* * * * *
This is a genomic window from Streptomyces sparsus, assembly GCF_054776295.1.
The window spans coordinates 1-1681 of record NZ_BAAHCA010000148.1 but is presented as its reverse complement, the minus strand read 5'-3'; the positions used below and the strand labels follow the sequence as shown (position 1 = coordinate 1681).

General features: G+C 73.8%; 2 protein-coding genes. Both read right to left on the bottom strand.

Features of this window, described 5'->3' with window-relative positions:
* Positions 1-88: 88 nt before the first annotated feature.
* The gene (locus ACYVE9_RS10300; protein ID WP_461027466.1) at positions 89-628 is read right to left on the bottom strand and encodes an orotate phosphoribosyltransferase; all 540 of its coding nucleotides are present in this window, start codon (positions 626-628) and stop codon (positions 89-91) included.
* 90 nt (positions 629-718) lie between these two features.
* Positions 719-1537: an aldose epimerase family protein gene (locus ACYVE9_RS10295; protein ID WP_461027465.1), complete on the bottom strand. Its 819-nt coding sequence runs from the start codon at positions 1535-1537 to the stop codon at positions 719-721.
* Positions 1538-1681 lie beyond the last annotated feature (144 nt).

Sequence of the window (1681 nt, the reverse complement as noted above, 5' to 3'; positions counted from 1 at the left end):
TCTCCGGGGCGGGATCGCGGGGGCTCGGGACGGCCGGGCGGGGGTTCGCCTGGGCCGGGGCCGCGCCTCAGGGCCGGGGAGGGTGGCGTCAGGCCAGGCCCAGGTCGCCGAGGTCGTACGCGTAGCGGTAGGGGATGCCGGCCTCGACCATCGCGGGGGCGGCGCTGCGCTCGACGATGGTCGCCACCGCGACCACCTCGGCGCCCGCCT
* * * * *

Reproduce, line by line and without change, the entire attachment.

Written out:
This is a genomic window from Streptomyces sparsus, assembly GCF_054776295.1.
The window spans coordinates 1-1681 of record NZ_BAAHCA010000148.1 but is presented as its reverse complement, the minus strand read 5'-3'; the positions used below and the strand labels follow the sequence as shown (position 1 = coordinate 1681).

General features: G+C 73.8%; 2 protein-coding genes. Both read right to left on the bottom strand.

Features of this window, described 5'->3' with window-relative positions:
* Positions 1-88: 88 nt before the first annotated feature.
* The gene (locus ACYVE9_RS10300; protein ID WP_461027466.1) at positions 89-628 is read right to left on the bottom strand and encodes an orotate phosphoribosyltransferase; all 540 of its coding nucleotides are present in this window, start codon (positions 626-628) and stop codon (positions 89-91) included.
* 90 nt (positions 629-718) lie between these two features.
* Positions 719-1537: an aldose epimerase family protein gene (locus ACYVE9_RS10295; protein ID WP_461027465.1), complete on the bottom strand. Its 819-nt coding sequence runs from the start codon at positions 1535-1537 to the stop codon at positions 719-721.
* Positions 1538-1681 lie beyond the last annotated feature (144 nt).

Sequence of the window (1681 nt, the reverse complement as noted above, 5' to 3'; positions counted from 1 at the left end):
TCTCCGGGGCGGGATCGCGGGGGCTCGGGACGGCCGGGCGGGGGTTCGCCTGGGCCGGGGCCGCGCCTCAGGGCCGGGGAGGGTGGCGTCAGGCCAGGCCCAGGTCGCCGAGGTCGTACGCGTAGCGGTAGGGGATGCCGGCCTCGACCATCGCGGGGGCGGCGCTGCGCTCGACGATGGTCGCCACCGCGACCACCTCGGCGCCCGCCT